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Title: British retailers' expansion into Europe
Author: Jackson, G. I.
Awarding Body: University of Manchester Institute of Science and Technology
Current Institution: University of Manchester
Date of Award: 1976
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Abstract:
This study concerns the problems, techniques and solutions involved when British retailers expand into continental Europe. The study starts by taking into account general theories and assumptions regarding organisational behaviour, and the existing body of knowledge concerning international business. From these wider contexts, the research narrows down to focus upon retail firms and their international expansion. At the time of writing some fifty-six firms have expanded into continental European retailing, though two of these withdrew entirely after suffering considerable losses. The remaining fifty-four firms have operated with varying degrees of success since the pioneering moves around the turn of the century. Most of the 169 identified entries occurred since 1970, and are the focus of attention in the present research. Any firm engaged in retailing has certain features which distinguish it from firms in either the primary or secondary sectors of industry. To identify the special characteristics of retailers, it is useful to recognise that the elements which go to make up the Retail Formula are but the manifest expression of an underlying Business Idea. The Business Idea is the structural and dynamic basis upon which the Retail Formula can be adapted in a consistent way to changes which occur in the environment. The concept of Business Idea forms a starting point for the analysis of many aspects of foreign retail expansion. Every retail company expands into Europe with its own particular set of motives, but it is possible to identify four common themes. Some firms have motives which are defensive in nature, but on top of this some offensive motive is also frequently of present. The stimulus to look at expansion abroad is always a mixture of events over time: the influence of the Chief Executive and approaches from firms abroad liming common factors. The decision-making process ranges from being ad-hoc, to searching for coportunities, to being broad-based strategic planning. Firms tend to behave in a less ad-hoc manner the more experience they have gained in foreign expansion. Expansion strategies tend to follow one of two alternatives: expanding simultaneously into many countries; or one country at a time, learning from each entry curve. Most firms tend to follow the latter route. The main entry tactics are self-start, joint ventures and takeovers. These are analysed in three ways. Firstly, the benefits and problems associated with each tactic are described; secondly, a model is developed explaining how firms select their tactics; and thirdly, the choice of tactic is related to the whole decision. making process. Every expansion move contains some elements of investigation: of the firms own strengths and weaknesses, of specific opportunities and of markets. The most frequent markets where British firms have started retailing are France and the Netherlands; while the least popular major European country has been Italy. Whenever the retailing firm expands abroad some changes are made in the Retail Formula of the foreign subsidiary. The thesis examines the question whether it is sufficient merely to change the Retail Formula, or whether success depends on adapting the whole Business Idea to the new environment. The study of adapting the operation abroad leads on to analysis of the allocation of responsibility for making changes and managing the differences between the parent and subsidiary. The pressures are usually overwhelmingly towards close control, with little autonomy being left to the subsidiary. The organisation structures for British retailers operating in Europe are presently relatively simple. There are indications that controls are starting to become more open; and as the foreign retail subsidiaries establish their success and grow into a sizeable business, so more complex organisation structures can be expected to evolve. A stage by stage study of performance is undertaken, showing how targets are chosen, and how firms' experiences range from the relatively straightforward, to the highly problematic. An overview of the expansion of British retail expansion is developed, which allows all the moves so far made, plus the subsequent penetration, to be categorised and compared. The emerging trends are now for those firms which are already operating in Europe to build on existing footholds, expand into more European countries, and to start to spread worldwide.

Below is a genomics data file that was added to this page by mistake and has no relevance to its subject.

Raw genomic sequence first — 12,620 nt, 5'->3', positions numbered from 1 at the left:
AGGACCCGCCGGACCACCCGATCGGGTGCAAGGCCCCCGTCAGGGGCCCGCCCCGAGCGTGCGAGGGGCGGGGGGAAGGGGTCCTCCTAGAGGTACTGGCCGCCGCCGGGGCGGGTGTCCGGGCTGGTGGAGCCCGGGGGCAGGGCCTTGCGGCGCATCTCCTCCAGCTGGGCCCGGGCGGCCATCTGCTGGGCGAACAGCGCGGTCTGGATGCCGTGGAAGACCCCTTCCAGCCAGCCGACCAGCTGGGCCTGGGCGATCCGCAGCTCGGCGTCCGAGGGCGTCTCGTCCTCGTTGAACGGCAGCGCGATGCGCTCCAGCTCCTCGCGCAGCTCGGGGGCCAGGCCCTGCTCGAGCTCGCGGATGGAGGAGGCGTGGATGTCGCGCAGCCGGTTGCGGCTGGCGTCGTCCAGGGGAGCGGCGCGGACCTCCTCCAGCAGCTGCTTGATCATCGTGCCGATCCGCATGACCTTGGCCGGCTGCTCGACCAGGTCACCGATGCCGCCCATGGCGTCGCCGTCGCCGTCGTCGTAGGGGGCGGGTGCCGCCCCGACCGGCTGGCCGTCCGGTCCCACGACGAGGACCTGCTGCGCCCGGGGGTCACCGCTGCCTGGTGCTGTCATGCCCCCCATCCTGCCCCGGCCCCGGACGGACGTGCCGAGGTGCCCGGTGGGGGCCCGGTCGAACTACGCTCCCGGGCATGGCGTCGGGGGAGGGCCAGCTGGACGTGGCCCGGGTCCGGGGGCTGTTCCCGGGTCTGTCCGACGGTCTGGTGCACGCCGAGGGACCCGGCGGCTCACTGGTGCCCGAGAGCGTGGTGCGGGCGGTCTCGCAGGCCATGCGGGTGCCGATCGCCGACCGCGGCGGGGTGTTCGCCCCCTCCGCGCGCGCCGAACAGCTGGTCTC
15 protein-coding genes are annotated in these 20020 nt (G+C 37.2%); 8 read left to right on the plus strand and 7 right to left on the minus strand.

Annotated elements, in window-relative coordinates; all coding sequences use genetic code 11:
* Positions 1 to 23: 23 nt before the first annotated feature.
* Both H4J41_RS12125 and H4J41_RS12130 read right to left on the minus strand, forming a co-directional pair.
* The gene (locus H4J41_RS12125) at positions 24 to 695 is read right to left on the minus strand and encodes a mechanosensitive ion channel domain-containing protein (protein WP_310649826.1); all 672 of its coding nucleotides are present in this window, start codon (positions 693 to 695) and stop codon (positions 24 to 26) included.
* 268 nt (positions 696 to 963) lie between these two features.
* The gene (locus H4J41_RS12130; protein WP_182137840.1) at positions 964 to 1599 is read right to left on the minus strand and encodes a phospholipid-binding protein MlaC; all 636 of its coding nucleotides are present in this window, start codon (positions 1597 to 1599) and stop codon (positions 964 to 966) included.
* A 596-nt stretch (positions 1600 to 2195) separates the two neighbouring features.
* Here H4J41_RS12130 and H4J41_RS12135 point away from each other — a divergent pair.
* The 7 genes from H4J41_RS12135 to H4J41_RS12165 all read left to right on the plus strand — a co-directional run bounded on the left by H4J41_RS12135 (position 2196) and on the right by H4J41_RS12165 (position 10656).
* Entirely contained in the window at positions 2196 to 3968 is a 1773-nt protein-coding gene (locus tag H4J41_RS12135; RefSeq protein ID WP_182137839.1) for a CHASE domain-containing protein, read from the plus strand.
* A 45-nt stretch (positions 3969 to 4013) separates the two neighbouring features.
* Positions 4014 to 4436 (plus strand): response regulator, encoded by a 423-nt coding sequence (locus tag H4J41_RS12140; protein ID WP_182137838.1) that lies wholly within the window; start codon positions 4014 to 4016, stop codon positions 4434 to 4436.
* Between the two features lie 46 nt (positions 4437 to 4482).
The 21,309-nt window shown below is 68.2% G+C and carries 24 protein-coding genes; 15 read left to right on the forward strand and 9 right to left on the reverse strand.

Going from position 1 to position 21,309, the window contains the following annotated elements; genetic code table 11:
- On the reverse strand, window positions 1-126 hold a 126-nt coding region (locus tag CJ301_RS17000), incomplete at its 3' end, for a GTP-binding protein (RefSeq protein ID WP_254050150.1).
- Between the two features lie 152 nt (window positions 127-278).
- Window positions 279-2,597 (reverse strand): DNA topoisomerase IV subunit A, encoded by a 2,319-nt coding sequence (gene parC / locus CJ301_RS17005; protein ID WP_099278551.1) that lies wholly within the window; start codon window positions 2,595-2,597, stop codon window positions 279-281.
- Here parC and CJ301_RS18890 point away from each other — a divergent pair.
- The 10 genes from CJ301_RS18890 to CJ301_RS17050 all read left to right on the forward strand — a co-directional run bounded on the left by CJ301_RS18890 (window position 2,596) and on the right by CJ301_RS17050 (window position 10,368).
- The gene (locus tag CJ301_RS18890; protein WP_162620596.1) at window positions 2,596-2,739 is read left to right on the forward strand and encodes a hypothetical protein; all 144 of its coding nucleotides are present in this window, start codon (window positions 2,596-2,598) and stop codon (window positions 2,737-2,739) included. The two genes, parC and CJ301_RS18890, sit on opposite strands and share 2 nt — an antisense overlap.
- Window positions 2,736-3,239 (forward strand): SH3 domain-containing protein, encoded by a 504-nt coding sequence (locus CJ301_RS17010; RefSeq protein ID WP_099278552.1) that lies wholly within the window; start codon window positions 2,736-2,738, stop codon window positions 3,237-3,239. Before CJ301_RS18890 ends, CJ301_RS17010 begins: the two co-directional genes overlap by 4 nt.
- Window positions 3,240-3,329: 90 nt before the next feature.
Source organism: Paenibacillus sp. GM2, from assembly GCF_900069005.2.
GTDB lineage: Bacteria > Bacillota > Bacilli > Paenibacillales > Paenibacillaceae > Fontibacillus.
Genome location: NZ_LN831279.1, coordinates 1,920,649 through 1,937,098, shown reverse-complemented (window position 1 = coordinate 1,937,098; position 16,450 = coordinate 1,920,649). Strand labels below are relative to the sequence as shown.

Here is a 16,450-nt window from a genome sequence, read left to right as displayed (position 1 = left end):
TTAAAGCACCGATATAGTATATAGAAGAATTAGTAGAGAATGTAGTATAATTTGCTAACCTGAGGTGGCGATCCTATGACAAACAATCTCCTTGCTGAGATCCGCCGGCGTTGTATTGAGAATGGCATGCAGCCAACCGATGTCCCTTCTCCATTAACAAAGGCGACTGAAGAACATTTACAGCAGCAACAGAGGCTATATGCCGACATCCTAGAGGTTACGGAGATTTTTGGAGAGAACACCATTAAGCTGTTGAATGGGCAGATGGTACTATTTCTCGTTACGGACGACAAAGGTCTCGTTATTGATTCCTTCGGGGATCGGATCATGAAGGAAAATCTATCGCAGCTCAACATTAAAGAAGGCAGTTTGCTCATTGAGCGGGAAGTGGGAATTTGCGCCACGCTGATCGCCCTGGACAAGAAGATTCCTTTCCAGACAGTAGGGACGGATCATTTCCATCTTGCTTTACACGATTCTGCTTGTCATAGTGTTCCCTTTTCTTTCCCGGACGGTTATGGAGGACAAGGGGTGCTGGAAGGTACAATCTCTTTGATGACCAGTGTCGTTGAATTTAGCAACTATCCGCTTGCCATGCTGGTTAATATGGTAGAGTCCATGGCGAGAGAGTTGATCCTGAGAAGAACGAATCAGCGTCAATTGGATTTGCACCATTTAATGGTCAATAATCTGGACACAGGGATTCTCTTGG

Supervisor: Not available Sponsor: Not available
Qualification Name: Thesis (Ph.D.) Qualification Level: Doctoral
EThOS ID: uk.bl.ethos.482203  DOI: Not available
Keywords: Economics & economic theory Economics
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